forests for the future
Working Forest Reserves
Land that does not have ‘high priority’ conservation values (such as a headwaters lake or a sensitive wetland) can be donated as a working forest reserve. Reserves are owned by Upper Peninsula Land Conservancy, are managed for forest restoration, and are open to the public.
Climate-change mitigation activities
On forest reserves we focus on implementing climate-change mitigation activities that restore a forests’ biodiversity through extremely selective timber harvesting and replanting. Often times these forests have come to us having been mismanaged. For example, some have been pushed to an extreme of having a single-tree-species stand that is all the same age. While this is a highly profitable “crop,” it’s not healthy for the soil or the other forest dwellers who rely on those woods, and if something happened, all of the trees would be wiped out at once.
Shifts in our forest
Before Europeans came to the Americas, the forest in the area was multi-generational and had old growth that lasted centuries. Now, after extensive and aggressive logging and other more natural forest disturbances (fire, insects, disease, etc), there are only small remnants of old growth left. With the Forests for the Future program, we have a chance to nurture our forest toward old growth while increasing forest diversity and adaptability.
the downsides of
Many forests in the Upper Peninsula have been pushed to an extreme by having a single-tree-species stand that is all the same age. While this can be a highly profitable “crop,” it’s not healthy for the soil or the other forest dwellers who rely on those woods. It is also risky management practice, because if a threat was introduced that impacted that single species, all of the forest's trees could be wiped out at once.
Forests for the future program goals
Maintain habitats for diverse native species
Demonstrate restoration forestry and sustainable timber management
Outdoor recreation and conservation education
Forests natural adaptation
As sustainable foresters, we can help the forest dance with change rather than strain to preserve and maintain one static state. Northern forests have been shaped by adaptation in response to natural disturbances: fire, windfall, insects, disease, snow loads, occasional floods, and droughts. These natural disturbances help open the canopy by allowing the sun to reach seedlings and other small plants, creates edges where two ecosystems meet; leading to a great abundance of of plant and wildlife diversity. As one area of disturbance grows up, another may be opened, creating a continues mosaic of ecosystems and diversity.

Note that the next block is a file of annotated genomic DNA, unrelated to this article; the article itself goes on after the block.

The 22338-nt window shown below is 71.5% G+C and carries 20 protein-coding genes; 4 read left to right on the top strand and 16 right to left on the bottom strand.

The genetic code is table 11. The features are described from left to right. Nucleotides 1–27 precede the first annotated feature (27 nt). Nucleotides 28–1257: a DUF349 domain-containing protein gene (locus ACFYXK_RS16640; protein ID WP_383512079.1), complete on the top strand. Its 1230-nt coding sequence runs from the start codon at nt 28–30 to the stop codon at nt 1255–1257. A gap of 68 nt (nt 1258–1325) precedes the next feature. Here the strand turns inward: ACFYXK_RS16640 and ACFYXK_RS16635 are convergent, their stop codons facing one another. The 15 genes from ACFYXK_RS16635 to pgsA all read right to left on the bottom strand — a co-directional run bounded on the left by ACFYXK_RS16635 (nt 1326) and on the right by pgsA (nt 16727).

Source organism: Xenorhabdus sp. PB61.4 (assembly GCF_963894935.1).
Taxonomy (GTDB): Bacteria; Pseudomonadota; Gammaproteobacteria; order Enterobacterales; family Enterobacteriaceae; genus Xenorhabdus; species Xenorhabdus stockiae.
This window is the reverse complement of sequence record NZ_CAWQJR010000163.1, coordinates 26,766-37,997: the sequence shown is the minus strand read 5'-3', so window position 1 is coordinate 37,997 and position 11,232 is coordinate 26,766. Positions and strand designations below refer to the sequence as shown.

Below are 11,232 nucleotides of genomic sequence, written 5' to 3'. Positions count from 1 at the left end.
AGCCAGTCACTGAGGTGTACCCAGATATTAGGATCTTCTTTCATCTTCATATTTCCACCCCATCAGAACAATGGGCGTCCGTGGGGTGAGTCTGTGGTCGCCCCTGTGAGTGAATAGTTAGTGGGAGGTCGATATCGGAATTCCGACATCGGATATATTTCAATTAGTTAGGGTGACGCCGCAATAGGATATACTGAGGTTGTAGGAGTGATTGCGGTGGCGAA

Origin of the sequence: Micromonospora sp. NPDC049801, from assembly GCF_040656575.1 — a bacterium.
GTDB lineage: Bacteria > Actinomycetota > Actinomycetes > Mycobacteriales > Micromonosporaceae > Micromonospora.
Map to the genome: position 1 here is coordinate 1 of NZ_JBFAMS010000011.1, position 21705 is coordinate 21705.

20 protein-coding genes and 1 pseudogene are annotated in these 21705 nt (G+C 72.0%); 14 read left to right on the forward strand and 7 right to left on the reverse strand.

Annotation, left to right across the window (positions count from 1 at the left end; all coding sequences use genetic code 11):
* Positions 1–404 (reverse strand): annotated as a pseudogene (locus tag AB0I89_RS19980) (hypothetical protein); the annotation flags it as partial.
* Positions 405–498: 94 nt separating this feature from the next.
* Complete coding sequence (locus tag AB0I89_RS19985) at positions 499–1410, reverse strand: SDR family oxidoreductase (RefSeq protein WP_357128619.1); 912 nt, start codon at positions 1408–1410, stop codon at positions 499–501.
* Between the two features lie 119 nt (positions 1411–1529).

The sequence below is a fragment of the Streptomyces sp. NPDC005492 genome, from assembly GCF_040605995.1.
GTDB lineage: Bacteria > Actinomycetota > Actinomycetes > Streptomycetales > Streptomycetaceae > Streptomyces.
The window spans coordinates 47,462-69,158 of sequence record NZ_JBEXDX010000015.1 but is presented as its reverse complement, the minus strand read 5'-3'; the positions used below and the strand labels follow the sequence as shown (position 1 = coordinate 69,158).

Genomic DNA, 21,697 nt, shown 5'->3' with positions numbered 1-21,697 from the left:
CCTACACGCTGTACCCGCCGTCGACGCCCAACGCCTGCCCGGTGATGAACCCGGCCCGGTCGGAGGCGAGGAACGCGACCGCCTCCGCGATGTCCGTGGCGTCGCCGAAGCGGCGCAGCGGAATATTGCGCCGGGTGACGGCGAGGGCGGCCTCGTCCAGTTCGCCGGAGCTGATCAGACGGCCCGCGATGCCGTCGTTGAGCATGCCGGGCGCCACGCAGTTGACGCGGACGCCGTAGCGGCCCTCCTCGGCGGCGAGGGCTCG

Through thoughtful and careful management techniques, we can help our forests achieve restoration and adaptive resiliency after human-caused disturbances.
UPLC forest reserves use a careful and experimental management plan that takes into account likely climate change scenarios more than 150 years into the future. We are helping these forests regain their natural biodiversity and create healthy uneven-aged canopy layers within the forest. Forest biodiversity is restored through extremely selective timber harvesting and replanting. Increasing the diversity of species and ages within a forest allows the property to be more resilient to disease, pests, and natural disasters and creates better habitat for birds and other animals.
Restorative and sustainable forestry requires clear goals, planning, and clear communication on behalf of those managing the land, in order to avoid damage to the forest and achieve optimal restoration results.
Cutting or thinning monoculture allows slower growing species to intersperse and gain growth
Careful timbering techniques ensure protection of the overall forest:
clearly marked cutting boundaries
ground-conscious harvest schedules designated skid skid paths of untargeted forest areas
access roads positioned to avoid excess erosion
Removing diseased trees decreases chances of the disease spreading
Opening the canopy (via cutting or thinning) allows more sun exposure to the all the remaining plants and promotes growth.
Forest management education
UPLC Preserves currently host classes focusing on educating the public on forest health and sustainable forestry practices. In the future, the reserves will also be used as educational sites for both land owners to learn hands-on how to integrate climate change mitigation into their forest management practices. You can learn more about sustainable forestry practices by reading our interpretive signs installed at the Vielmetti-Peters Reserve.
Our Debelak Reserve is a delightful example of our unconventional harvest style: This large forest was once 98% maple of all the same age, and we are now slowly restoring to a much more natural, less crop-agriculture, type of UP forest. There, we have been selectively harvesting using the “Expanding Gap” silvicultural method, which allows for biodiversity restoration and an improvement of bird and wildlife habitat–and a reduction in high-value timber in the future. We remove the maple and plant and encourage all other native species (whether or not they have any “cash value” ). Since 2010 we have been conducting an annual breeding bird count to monitor any changes in bird species composition due to harvesting activities, and we are happy to report that with just two harvests, we are seeing an increase in both number and varieties of nesting birds at Debelak.